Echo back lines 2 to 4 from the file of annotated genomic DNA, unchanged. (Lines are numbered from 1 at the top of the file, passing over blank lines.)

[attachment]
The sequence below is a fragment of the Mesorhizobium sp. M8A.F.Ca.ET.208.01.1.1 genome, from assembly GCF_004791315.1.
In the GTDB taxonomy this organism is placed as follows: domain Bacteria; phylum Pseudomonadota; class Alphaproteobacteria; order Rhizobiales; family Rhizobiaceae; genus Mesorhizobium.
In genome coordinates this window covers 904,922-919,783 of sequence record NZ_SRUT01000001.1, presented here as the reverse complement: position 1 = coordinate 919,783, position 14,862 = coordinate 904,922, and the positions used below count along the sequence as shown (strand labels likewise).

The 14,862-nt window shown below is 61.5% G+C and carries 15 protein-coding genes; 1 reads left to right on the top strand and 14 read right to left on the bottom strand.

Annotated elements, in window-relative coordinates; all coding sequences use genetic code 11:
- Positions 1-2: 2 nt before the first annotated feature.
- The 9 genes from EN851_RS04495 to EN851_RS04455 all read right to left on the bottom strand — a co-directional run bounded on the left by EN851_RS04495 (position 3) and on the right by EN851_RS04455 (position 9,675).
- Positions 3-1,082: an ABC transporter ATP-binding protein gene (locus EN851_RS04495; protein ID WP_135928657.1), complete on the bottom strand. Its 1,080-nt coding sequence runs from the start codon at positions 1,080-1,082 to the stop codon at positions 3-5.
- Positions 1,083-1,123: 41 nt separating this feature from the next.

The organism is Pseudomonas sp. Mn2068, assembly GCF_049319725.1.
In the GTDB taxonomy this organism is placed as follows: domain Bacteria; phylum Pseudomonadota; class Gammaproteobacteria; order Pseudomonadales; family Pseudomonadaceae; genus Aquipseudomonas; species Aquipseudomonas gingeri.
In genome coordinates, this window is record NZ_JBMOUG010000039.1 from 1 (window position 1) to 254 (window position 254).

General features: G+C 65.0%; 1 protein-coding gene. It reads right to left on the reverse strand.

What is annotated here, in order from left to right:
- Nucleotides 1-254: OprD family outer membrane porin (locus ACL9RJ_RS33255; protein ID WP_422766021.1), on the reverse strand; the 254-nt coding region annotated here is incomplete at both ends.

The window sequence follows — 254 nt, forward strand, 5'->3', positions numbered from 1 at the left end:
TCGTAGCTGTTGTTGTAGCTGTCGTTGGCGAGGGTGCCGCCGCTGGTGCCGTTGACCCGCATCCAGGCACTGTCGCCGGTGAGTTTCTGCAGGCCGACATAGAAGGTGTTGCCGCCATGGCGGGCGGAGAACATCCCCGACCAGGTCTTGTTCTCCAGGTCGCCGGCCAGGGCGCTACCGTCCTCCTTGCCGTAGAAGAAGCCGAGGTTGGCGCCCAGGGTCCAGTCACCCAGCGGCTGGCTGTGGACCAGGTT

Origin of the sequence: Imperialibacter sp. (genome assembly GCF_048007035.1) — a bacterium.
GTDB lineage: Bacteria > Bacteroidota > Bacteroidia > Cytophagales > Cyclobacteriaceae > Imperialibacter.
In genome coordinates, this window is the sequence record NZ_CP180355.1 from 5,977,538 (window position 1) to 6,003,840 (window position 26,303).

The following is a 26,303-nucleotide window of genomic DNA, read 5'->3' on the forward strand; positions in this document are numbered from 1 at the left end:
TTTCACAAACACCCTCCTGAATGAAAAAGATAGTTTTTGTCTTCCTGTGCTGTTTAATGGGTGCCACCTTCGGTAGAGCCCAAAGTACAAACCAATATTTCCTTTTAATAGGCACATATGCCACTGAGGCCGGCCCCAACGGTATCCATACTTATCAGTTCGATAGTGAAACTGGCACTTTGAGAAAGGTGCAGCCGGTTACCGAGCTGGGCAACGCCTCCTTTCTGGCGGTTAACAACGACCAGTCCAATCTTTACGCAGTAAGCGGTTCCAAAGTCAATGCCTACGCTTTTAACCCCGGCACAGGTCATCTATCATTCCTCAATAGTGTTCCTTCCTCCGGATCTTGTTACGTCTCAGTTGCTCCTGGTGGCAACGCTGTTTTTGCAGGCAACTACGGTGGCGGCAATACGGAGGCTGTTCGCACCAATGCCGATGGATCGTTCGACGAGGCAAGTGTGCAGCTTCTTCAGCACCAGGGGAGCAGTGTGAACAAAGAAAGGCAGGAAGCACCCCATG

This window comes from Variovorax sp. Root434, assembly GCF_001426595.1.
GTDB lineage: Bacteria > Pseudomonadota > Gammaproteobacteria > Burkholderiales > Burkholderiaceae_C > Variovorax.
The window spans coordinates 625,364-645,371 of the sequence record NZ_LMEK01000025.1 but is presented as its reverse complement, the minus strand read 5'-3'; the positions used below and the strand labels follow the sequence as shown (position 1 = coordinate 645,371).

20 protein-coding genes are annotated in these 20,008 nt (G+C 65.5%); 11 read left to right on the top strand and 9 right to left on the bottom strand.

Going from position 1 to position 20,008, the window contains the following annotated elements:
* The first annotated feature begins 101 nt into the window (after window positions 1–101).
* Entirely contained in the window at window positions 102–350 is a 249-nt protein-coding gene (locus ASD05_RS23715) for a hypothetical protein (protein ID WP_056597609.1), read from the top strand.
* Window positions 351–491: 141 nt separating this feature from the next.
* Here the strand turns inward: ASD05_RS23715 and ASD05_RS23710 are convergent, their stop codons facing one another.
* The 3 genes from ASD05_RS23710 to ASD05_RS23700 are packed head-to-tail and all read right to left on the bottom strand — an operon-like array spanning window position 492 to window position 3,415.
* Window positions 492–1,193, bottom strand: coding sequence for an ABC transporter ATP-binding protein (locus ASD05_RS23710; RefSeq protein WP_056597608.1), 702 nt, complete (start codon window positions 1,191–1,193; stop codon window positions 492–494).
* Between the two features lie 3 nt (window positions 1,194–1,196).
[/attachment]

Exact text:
In the GTDB taxonomy this organism is placed as follows: domain Bacteria; phylum Pseudomonadota; class Alphaproteobacteria; order Rhizobiales; family Rhizobiaceae; genus Mesorhizobium.
In genome coordinates this window covers 904,922-919,783 of sequence record NZ_SRUT01000001.1, presented here as the reverse complement: position 1 = coordinate 919,783, position 14,862 = coordinate 904,922, and the positions used below count along the sequence as shown (strand labels likewise).

The 14,862-nt window shown below is 61.5% G+C and carries 15 protein-coding genes; 1 reads left to right on the top strand and 14 read right to left on the bottom strand.